“Minister Mboweni said that a tender is predominantly an ‘ethical’ contract and not a blank cheque that corrupt officials can use to cheat and steal. And yet that is exactly what is happening…”

Similarly, the EFF and African Christian Democratic Party (ACDP) raised the allegations around the amaBhaca tender, and Covid-19 corruption generally.

Deputy Minister in the Presidency Thembi Siweya kept her response to highlight the 23 July presidential address to the nation when he announced the SIU probes, adding later:

“It is not correct the president is not taking an active stance on corruption.”

Aside from the African Development Bank’s R5-billion loan, most attention has fallen on the $4.3-billion, or around R70-billion, loan from the International Monetary Fund (IMF).

Given that Ramaphosa has adopted an anti-corruption stance for his administration from word go, the corruption claims attached to Covid-19 personal protective equipment and other gear are deeply damaging.

The developing Covid-19 corruption saga — the auditor-general will also look at how Covid-19 monies are being spent — is particularly painful in many circles because of where the R130-billion reallocated from across government towards Covid-19 measures comes from.

The emergency Covid-19 Budget moves billions of rands from what is officially regarded as underperforming programmes. Given that is the standard, serious questions must be asked about why hundreds of millions are taken from what seem to be key programmes — HIV/Aids testing, public transport and land restitution.

From various Budget documentation, it emerges R611-million has been reprioritised away from food security. Land redistribution and tenure reform lost R544-million, land restitution R403-million. Just over R600-million is redirected from the HIV/Aids testing programme. Basic education loses R2.2-billion from its infrastructure funds meant to address schools backlogs. Some R1.9-billion was moved from the public transport network grant, even as public transport remains a priority.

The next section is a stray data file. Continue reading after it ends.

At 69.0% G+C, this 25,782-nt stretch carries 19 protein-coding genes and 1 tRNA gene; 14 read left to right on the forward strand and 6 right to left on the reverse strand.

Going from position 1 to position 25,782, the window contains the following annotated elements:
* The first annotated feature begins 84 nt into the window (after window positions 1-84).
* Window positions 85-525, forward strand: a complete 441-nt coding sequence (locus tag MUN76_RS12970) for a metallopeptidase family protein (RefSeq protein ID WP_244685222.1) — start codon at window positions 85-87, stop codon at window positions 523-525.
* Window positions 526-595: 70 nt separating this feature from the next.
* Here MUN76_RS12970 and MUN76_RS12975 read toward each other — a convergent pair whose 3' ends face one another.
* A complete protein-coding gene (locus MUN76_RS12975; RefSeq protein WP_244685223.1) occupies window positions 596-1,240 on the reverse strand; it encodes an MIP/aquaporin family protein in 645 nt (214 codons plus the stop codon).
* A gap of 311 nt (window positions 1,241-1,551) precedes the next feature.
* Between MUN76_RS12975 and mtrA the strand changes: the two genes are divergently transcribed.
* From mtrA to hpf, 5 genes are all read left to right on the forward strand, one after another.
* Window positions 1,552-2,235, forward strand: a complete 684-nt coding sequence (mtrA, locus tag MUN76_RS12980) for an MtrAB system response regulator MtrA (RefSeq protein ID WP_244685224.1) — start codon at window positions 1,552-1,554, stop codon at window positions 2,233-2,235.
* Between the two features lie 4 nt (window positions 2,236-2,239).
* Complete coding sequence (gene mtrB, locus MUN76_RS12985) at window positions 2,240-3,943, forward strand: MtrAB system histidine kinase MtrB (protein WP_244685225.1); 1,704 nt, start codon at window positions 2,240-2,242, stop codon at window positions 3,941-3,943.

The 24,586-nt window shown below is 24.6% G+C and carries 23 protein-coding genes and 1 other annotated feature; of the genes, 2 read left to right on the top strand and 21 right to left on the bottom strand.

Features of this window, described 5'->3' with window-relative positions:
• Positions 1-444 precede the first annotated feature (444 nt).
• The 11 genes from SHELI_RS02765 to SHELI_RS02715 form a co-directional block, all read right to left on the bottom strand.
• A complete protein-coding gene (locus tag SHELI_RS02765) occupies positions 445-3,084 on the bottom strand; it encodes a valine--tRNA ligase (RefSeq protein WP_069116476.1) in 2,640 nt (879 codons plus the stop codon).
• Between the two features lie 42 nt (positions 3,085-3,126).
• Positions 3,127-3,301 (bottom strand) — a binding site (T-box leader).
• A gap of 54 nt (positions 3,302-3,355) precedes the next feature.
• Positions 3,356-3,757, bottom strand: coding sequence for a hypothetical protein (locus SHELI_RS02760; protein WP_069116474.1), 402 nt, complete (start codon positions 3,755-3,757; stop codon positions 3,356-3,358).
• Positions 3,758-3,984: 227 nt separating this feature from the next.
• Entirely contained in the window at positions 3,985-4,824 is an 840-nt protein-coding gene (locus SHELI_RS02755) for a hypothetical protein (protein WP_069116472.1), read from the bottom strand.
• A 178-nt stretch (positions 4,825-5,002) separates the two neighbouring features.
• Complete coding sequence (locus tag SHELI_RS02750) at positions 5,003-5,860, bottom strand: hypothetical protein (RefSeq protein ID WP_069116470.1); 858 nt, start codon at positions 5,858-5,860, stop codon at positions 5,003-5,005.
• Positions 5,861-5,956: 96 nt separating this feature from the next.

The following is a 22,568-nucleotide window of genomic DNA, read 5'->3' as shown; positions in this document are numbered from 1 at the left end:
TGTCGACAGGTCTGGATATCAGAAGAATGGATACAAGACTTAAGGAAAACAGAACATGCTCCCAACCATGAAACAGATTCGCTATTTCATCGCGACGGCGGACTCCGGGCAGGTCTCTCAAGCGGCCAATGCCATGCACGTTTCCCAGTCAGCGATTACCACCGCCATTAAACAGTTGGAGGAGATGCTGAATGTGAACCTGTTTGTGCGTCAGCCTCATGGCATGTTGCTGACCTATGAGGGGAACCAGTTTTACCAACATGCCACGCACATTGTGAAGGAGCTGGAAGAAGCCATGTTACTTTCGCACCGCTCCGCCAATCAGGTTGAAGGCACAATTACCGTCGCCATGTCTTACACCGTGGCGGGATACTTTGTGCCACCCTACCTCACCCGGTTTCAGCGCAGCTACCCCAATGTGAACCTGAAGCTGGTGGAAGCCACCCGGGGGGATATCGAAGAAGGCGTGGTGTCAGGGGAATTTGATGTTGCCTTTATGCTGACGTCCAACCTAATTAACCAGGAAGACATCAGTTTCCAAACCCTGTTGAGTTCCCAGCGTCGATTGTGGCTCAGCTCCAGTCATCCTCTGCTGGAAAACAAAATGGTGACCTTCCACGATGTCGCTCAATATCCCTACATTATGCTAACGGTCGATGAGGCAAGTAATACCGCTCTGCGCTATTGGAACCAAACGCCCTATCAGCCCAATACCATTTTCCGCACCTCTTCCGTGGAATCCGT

That these funds have been moved from the original intended purpose to Covid-19 measures indicates uncertainty on whether the funds would have been spent. And this, again, highlights the weak public administration.

And yet the Special Adjustment Appropriation Budget measures outlined in the Supplementary Budget Review are key to South Africa securing the tens of billions of rands needed to plug the large and growing hole in the public purse.

The Covid-19 hard lockdown — one of the world’s harshest and longest, now in Day 126 — scuppered South Africa’s already weak economy, entrenching recession.

Restrictions of movement and the curfew have hammered the tourism and hospitality sectors. In her recent Budget vote speech, Tourism Minister Mmamaloko Kubayi-Ngubane confirmed 483,000 lost tourism jobs.

The booze and alcohol bans cost about R1.5-billion in excise taxes a month, contributing to the anticipated R304.1-billion tax collection shortfall also due to retrenchments, salary cuts and furloughs. Instead of a very modest 0.8% growth predicted in February’s Budget, the 24 June Special Appropriation Budget is based on a 7.2% economic contraction.

Alcohol and tobacco ban costs SA’s collapsing economy an additional R1.7bn